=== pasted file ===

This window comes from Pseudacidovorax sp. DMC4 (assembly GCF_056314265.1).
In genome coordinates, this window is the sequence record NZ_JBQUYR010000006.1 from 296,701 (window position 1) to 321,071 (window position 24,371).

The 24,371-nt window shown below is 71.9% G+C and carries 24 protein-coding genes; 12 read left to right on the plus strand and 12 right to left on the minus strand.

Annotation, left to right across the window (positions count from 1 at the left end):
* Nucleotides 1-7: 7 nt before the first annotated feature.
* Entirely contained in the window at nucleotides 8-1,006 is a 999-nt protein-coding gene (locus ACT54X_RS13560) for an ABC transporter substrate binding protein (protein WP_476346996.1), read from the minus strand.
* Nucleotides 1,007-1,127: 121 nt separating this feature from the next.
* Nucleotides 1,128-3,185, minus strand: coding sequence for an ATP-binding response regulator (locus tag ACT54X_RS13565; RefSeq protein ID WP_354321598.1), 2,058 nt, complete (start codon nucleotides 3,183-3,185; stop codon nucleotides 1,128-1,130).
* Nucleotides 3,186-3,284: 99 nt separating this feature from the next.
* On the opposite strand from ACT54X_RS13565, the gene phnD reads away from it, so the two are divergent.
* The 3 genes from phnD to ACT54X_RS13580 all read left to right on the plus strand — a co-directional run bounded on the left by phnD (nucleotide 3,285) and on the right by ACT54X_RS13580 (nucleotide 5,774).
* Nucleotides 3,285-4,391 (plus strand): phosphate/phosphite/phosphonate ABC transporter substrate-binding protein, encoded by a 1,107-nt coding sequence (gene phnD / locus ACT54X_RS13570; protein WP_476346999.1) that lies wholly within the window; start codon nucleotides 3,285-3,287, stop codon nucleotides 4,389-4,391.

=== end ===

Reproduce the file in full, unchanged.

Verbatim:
This window comes from Pseudacidovorax sp. DMC4 (assembly GCF_056314265.1).
In genome coordinates, this window is the sequence record NZ_JBQUYR010000006.1 from 296,701 (window position 1) to 321,071 (window position 24,371).

The 24,371-nt window shown below is 71.9% G+C and carries 24 protein-coding genes; 12 read left to right on the plus strand and 12 right to left on the minus strand.

Annotation, left to right across the window (positions count from 1 at the left end):
* Nucleotides 1-7: 7 nt before the first annotated feature.
* Entirely contained in the window at nucleotides 8-1,006 is a 999-nt protein-coding gene (locus ACT54X_RS13560) for an ABC transporter substrate binding protein (protein WP_476346996.1), read from the minus strand.
* Nucleotides 1,007-1,127: 121 nt separating this feature from the next.
* Nucleotides 1,128-3,185, minus strand: coding sequence for an ATP-binding response regulator (locus tag ACT54X_RS13565; RefSeq protein ID WP_354321598.1), 2,058 nt, complete (start codon nucleotides 3,183-3,185; stop codon nucleotides 1,128-1,130).
* Nucleotides 3,186-3,284: 99 nt separating this feature from the next.
* On the opposite strand from ACT54X_RS13565, the gene phnD reads away from it, so the two are divergent.
* The 3 genes from phnD to ACT54X_RS13580 all read left to right on the plus strand — a co-directional run bounded on the left by phnD (nucleotide 3,285) and on the right by ACT54X_RS13580 (nucleotide 5,774).
* Nucleotides 3,285-4,391 (plus strand): phosphate/phosphite/phosphonate ABC transporter substrate-binding protein, encoded by a 1,107-nt coding sequence (gene phnD / locus ACT54X_RS13570; protein WP_476346999.1) that lies wholly within the window; start codon nucleotides 3,285-3,287, stop codon nucleotides 4,389-4,391.